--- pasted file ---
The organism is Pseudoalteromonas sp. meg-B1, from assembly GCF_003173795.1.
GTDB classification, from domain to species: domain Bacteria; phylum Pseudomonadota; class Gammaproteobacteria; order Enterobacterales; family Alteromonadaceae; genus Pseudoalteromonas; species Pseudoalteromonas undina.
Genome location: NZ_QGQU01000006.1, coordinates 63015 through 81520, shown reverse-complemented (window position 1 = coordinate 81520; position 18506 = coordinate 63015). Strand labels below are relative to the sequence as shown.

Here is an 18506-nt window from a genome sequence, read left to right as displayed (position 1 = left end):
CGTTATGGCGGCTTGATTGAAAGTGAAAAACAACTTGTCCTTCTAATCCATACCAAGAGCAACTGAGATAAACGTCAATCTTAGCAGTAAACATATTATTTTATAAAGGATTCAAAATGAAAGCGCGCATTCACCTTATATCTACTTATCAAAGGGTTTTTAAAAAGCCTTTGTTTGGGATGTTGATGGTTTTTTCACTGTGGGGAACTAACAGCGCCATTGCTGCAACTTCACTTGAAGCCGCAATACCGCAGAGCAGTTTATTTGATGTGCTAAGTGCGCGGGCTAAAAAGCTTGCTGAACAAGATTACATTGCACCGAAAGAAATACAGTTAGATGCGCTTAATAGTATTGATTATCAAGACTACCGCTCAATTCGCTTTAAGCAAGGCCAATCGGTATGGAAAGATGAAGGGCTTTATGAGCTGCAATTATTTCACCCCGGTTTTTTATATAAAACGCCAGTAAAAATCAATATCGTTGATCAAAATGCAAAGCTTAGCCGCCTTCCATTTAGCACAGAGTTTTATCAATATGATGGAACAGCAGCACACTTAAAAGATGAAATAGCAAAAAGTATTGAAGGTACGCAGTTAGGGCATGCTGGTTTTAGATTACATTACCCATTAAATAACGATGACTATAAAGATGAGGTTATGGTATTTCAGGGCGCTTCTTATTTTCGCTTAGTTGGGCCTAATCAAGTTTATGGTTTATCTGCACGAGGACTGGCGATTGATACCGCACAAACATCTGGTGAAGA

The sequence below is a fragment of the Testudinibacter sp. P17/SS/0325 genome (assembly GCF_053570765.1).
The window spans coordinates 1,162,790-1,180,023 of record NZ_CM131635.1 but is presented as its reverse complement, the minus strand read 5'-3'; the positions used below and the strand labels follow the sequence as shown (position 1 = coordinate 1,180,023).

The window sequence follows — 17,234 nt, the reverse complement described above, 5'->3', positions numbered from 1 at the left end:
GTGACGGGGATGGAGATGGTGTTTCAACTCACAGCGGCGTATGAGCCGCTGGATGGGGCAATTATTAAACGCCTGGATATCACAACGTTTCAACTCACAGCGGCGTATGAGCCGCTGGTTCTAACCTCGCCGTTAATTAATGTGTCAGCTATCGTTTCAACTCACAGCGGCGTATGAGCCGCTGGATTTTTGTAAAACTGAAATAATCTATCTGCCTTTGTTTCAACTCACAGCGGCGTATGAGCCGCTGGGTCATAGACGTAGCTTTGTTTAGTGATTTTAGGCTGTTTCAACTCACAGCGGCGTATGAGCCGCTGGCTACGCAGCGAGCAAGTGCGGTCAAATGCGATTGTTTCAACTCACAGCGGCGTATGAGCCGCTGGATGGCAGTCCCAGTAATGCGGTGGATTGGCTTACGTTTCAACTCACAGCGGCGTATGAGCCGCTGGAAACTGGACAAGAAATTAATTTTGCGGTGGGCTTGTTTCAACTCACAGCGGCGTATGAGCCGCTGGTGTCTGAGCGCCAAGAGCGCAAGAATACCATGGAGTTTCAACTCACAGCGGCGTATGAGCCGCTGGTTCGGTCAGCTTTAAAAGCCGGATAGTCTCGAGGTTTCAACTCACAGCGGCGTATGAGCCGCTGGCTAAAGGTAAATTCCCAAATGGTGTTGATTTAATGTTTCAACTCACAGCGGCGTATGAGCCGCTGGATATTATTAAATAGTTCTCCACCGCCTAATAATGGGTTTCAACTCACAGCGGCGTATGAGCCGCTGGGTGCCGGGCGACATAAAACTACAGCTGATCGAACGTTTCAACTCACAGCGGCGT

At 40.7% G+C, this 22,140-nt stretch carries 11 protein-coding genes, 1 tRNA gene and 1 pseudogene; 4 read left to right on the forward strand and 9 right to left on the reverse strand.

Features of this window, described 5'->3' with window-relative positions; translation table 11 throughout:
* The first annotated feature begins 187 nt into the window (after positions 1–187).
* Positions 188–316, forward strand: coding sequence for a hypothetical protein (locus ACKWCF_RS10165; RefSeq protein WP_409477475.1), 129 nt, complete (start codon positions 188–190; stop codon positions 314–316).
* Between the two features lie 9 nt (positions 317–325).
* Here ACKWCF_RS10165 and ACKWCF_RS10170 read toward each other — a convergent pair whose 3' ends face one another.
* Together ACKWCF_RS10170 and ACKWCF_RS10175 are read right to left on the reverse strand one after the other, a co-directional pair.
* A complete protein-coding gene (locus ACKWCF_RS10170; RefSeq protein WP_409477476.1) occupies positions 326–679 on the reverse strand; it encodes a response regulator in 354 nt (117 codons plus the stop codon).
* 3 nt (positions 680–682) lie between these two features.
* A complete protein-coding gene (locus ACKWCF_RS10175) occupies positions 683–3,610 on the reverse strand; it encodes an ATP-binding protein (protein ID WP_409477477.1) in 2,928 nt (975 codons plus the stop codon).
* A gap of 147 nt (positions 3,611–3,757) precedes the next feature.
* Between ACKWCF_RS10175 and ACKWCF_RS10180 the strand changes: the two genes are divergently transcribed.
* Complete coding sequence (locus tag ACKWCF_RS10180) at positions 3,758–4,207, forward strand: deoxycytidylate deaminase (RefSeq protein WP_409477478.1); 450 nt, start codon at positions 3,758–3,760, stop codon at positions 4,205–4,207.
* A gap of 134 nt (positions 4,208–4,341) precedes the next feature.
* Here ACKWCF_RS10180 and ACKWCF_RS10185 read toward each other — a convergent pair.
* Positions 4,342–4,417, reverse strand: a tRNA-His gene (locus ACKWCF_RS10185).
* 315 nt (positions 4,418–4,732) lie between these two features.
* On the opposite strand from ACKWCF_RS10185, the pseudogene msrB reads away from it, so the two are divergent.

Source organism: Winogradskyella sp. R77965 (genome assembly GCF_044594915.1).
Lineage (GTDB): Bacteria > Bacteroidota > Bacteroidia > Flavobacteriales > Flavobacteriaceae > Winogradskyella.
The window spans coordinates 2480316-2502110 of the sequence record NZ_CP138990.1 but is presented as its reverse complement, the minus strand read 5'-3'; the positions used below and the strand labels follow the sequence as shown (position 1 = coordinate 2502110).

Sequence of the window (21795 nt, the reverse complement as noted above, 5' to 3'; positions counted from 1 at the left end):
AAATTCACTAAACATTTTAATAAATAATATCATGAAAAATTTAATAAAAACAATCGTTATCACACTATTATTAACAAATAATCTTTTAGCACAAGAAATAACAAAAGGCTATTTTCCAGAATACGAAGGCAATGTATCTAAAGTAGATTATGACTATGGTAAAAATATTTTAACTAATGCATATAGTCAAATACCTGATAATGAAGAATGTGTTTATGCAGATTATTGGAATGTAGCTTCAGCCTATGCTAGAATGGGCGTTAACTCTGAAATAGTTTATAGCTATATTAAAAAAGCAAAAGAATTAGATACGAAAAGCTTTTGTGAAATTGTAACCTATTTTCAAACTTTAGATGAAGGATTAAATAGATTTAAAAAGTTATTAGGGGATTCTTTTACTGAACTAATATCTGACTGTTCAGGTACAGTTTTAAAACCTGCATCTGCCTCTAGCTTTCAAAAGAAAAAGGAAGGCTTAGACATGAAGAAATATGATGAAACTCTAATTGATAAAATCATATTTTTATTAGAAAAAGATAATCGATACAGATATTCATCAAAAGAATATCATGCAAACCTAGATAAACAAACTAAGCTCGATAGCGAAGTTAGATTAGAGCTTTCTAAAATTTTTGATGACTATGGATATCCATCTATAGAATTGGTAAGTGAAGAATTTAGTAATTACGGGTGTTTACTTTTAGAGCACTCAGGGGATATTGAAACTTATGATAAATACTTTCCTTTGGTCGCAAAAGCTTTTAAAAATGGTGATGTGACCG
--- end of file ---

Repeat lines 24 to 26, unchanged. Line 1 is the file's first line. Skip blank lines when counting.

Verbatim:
* Here ACKWCF_RS10180 and ACKWCF_RS10185 read toward each other — a convergent pair.
* Positions 4,342–4,417, reverse strand: a tRNA-His gene (locus ACKWCF_RS10185).
* 315 nt (positions 4,418–4,732) lie between these two features.